On June 6, 2018, National Labor Relations Board (“NLRB”) General Counsel Peter B. Robb issued a memorandum (“GC 18-04”) to NLRB Regional Directors providing guidance on how to analyze employee handbook rules in the wake of the Board’s recent decision in The Boeing Co., 365 NLRB No. 154 (2017).  This guidance provides employers with a helpful road map for navigating the Board’s new three-category—and more employer-friendly—approach to evaluating the lawfulness of employer handbook rules by balancing the employer’s interests against an employee’s right to engage in protected, concerted activity under Section 7 of the National Labor Relations Act (NLRA).

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On December 14, 2017, the National Labor Relations Board discarded its longstanding rule that facially neutral employer rules are unlawful if an employee would “reasonably construe” the rule as prohibiting an employee from engaging in protected, concerted activity under Section 7 of the National Labor Relations Act (NLRA).   Moving forward, the Board held, it will balance the employer’s justification for the rule against the impact on NLRA rights, and take into account the facts and circumstances including the relative importance of the employer’s justification, the particular work setting or event, and the importance of the NLRA right at issue.  This decision overrules 13 years of precedent, and offers some measure of respite to employers stumped by the Board’s past approach to evaluating handbooks, social media standards, technology policies, conduct rules, and other common workplace policies.

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Photo: President Donald J. Trump (WhiteHouse.gov)
Photo: President Donald J. Trump (WhiteHouse.gov)

At the conclusion of the Obama presidency there remained two open seats on the National Labor Relations Board (“NLRB”).  The five member panel operated with two Democrats and one Republican for a significant period of time given the refusal of the Republican Senate to move

On March 24, 2017, the United States Court of Appeals for the District of Columbia Circuit in Banner Health System v. NLRB, 851 F.3d 35 (D.C. Cir. 2017) again declined to rule on the National Labor Relations Board’s (“NLRB” or “Board”) position that employers cannot prohibit discussions of matters under investigation absent a specific, case-by-case determination supporting the need for confidentiality. As a result, the Board’s position that employers violate Section 8(a)(1) of the National Labor Relations Act (NLRA) by restricting such discussions absent case-specific evidence that “witnesses need protection, evidence is in danger of being destroyed, testimony is in danger of being fabricated, and there is a need to prevent a cover up” continues in force, with no clear disapproval from the courts.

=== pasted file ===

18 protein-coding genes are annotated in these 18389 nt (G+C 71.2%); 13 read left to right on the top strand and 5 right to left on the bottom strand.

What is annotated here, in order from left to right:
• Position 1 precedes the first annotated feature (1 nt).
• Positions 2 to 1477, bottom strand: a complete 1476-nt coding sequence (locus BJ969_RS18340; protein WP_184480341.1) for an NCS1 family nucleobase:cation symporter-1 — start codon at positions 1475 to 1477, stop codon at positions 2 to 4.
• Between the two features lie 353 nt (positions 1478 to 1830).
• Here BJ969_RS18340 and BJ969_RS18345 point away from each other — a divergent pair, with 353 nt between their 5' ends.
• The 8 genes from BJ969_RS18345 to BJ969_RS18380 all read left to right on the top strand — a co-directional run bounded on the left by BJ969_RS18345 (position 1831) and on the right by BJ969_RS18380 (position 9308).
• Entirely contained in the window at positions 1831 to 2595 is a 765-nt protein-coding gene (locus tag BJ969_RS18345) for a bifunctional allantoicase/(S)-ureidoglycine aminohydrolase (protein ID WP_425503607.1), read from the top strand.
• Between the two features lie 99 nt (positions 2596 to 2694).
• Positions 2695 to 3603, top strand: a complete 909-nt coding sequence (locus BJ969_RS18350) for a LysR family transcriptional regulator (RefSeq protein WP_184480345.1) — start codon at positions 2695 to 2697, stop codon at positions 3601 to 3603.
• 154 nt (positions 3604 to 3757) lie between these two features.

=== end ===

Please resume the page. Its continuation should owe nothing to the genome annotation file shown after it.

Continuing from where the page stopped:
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Ernst & Young, LLP, a global professional services firm, made an effort to stem the tide of challenging and expensive class action litigation by including in their employment agreements a clause by which employees waive their rights to file work-related claims as a collective group.  The contracts require employees to arbitrate claims individually.  Ernst &

Photo: Bill Ward via Flickr (CC by 2.0)
Photo: Bill Ward via Flickr (CC by 2.0)

The Los Angeles office of the National Labor Relations Board (“NLRB”) issued a Complaint based on an unfair labor practices charge brought by the International Brotherhood of Teamsters (“Teamsters”) against Intermodal Bridge Transport, a California company in the logistics and transport business.  The

Employee Handbook - homemade by McLaneOn March 18, 2015, the General Counsel of the National Labor Relations Board (“NLRB”) issued a report setting out the NLRB’s view on employee handbook policy language.

Section 7 of the National Labor Relations Act, which is enforced by the NLRB, protects employees’ rights to engage in certain protected activities. As explained in the report,

Photo Credit: Sean MacEntee via Flickr (CC by 2.0)

Employees’ rights to act together to address conditions at work are protected under the National Labor Relations Act. This protection applies equally to both union and non-union employees and extends to employees’ work-related conversations on social media.  But, as many employers may wonder, how far does the protection of the Act reach?  The NLRB’s decision in Richmond District Neighborhood Center and Ian Callaghan (Case 20-CA-091748, October 28, 2014) provides some guidance on it.


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An administrative law judge (“ALJ”) writing on behalf of the National Labor Relations Board (“NLRB”) reviewed the social media/on line communications policy of The Kroger Co. of Michigan, a retail grocery chain, in the context of an unfair labor practices complaint.  In the decision issued on April 22, 2014, the ALJ ruled that portions of